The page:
“I went to school in an agricultural town surrounded by ranches and farms. Aggie towns have a very intense smell. After a few months there, I couldn’t smell it at all. It’s remarkable how, given enough time, senses grow immune to the most unpleasant things. There’s no doubt alcohol tastes bad. Why else would we need to go to such great lengths to make it palatable with mixers and sweeteners? You may be a manly type who now loves to drink whiskey straight. You acquired a taste for whiskey like I acquired a smell for animal crap. Do you really drink just because of the taste?”

Annie Grace

Fooling ourselves that alcohol tastes great detracts from the ill-health effects. Ethanol is what we know of as alcohol in the drinks we consume. Ethanol is a poisonous substance for humans. The description below is taken from Britannica online:


“Ethanol is an important industrial chemical; it is used as a solvent, in the synthesis of other organic chemicals, and as an additive to automotive gasoline (forming a mixture known as a gasohol).”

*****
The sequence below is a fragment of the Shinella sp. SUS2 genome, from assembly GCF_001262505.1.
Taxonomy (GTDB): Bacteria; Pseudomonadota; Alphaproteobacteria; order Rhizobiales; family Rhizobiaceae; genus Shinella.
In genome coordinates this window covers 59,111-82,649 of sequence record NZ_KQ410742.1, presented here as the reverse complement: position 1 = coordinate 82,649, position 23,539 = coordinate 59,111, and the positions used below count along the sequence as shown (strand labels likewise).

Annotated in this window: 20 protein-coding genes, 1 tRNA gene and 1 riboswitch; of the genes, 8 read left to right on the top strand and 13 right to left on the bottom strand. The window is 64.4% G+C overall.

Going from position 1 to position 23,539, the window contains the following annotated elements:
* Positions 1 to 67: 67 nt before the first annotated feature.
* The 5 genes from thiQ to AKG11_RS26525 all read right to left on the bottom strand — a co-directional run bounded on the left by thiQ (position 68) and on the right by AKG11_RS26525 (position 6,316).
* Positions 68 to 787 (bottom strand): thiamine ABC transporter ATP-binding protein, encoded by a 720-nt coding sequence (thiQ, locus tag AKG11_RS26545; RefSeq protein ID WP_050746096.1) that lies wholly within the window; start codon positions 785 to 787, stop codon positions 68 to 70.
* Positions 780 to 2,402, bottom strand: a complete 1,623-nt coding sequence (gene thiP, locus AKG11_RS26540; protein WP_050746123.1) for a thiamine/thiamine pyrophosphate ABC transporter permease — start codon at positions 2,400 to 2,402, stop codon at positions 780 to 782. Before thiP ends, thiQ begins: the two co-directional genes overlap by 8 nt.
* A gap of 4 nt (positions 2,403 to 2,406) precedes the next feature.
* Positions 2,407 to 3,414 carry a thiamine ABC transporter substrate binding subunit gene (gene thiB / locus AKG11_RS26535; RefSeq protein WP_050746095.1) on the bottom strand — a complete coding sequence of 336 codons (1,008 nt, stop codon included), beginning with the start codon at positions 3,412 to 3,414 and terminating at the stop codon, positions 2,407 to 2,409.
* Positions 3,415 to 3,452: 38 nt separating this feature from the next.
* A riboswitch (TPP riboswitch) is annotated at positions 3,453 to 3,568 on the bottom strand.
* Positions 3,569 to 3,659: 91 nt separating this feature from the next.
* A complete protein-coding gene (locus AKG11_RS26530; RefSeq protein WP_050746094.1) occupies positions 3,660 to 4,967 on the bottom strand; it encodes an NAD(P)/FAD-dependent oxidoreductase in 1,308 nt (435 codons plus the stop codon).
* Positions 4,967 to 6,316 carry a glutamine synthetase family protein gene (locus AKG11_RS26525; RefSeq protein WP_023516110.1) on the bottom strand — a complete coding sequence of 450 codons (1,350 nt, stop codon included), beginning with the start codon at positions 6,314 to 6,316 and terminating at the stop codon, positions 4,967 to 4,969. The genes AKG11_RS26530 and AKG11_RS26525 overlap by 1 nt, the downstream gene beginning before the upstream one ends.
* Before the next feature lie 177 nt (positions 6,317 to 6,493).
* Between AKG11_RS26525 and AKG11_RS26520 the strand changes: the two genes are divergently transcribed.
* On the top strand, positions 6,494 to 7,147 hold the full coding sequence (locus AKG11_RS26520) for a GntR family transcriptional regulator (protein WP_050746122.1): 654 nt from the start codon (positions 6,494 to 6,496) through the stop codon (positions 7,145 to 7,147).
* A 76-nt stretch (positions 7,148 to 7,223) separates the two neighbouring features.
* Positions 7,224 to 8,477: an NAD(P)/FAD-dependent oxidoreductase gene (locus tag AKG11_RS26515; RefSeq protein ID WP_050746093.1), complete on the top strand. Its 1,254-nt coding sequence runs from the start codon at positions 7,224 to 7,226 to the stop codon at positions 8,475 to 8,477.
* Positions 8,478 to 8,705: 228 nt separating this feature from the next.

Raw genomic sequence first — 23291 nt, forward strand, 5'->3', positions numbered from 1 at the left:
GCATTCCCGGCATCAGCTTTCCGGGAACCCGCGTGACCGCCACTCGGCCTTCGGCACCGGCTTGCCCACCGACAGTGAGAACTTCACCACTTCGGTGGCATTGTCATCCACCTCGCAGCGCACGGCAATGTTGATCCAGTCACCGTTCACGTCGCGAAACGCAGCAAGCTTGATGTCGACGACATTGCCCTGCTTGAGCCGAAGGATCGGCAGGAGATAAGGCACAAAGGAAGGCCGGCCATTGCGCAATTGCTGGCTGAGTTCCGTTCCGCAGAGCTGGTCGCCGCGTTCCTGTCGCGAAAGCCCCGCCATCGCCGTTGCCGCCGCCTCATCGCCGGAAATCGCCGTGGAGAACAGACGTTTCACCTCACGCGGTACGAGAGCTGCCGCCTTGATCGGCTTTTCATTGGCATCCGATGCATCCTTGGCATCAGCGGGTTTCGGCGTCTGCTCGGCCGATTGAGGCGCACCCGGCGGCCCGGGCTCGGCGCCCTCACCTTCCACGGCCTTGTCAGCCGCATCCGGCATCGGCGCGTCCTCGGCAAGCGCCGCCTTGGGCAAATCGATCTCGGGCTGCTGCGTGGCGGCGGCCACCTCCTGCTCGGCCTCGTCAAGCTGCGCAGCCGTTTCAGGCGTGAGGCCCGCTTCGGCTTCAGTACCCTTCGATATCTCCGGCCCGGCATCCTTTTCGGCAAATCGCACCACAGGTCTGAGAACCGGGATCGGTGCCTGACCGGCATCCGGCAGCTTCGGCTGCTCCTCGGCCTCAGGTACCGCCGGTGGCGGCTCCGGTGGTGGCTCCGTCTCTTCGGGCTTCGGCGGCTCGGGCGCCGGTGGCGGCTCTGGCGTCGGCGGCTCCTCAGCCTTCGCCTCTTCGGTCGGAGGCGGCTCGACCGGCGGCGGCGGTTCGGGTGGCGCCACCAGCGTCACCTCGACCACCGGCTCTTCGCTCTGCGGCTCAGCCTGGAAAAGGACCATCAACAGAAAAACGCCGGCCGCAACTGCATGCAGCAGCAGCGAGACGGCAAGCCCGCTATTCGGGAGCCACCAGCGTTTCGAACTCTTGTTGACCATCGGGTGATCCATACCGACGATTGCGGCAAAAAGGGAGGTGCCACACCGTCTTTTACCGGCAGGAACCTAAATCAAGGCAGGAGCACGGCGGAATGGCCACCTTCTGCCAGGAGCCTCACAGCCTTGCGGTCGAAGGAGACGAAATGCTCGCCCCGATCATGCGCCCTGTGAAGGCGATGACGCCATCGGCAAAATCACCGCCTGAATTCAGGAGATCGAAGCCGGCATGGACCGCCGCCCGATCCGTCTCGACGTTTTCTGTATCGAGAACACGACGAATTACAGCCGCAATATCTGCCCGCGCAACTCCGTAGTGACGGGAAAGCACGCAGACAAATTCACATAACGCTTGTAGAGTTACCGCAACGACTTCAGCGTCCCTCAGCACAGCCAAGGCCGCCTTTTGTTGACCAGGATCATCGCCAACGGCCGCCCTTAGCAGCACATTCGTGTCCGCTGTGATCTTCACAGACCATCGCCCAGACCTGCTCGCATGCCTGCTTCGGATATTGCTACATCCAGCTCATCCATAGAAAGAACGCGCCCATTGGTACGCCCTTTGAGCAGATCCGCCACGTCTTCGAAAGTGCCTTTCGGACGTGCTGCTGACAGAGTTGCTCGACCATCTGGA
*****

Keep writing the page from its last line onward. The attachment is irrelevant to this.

Britannica


“I was recently in Brazil and saw ethanol for sale at the gas stations. You may be surprised to know that the ethanol you put in your gas tank is the exact same ethanol in the liquor you drink. Yep, alcohol, without additives, is ethanol. Pure alcohol tastes awful, and a very small amount will kill you. We use extensive processes and additives to make it taste good enough to drink. Unfortunately, none of these processes reduce the harms associated with drinking fuel.”

Annie Grace

When we begin to debunk the hype around alcohol and see it for what it really is, it can become much easier to feel at ease about not drinking. We can begin to remove the notion of being alcohol consuming beings from our identity.


Think back to the first time you tasted alcohol, if you’re honest with yourself did you really enjoy it? Or were you conditioned to enjoy it?

Day 30 - 365 Day Journal


Reflections


PTSD Symptom

No PTSD symptom last night or this morning. I was shattered so was again in bed not long after 9pm.


Tuesday Night

Things that were awesome today: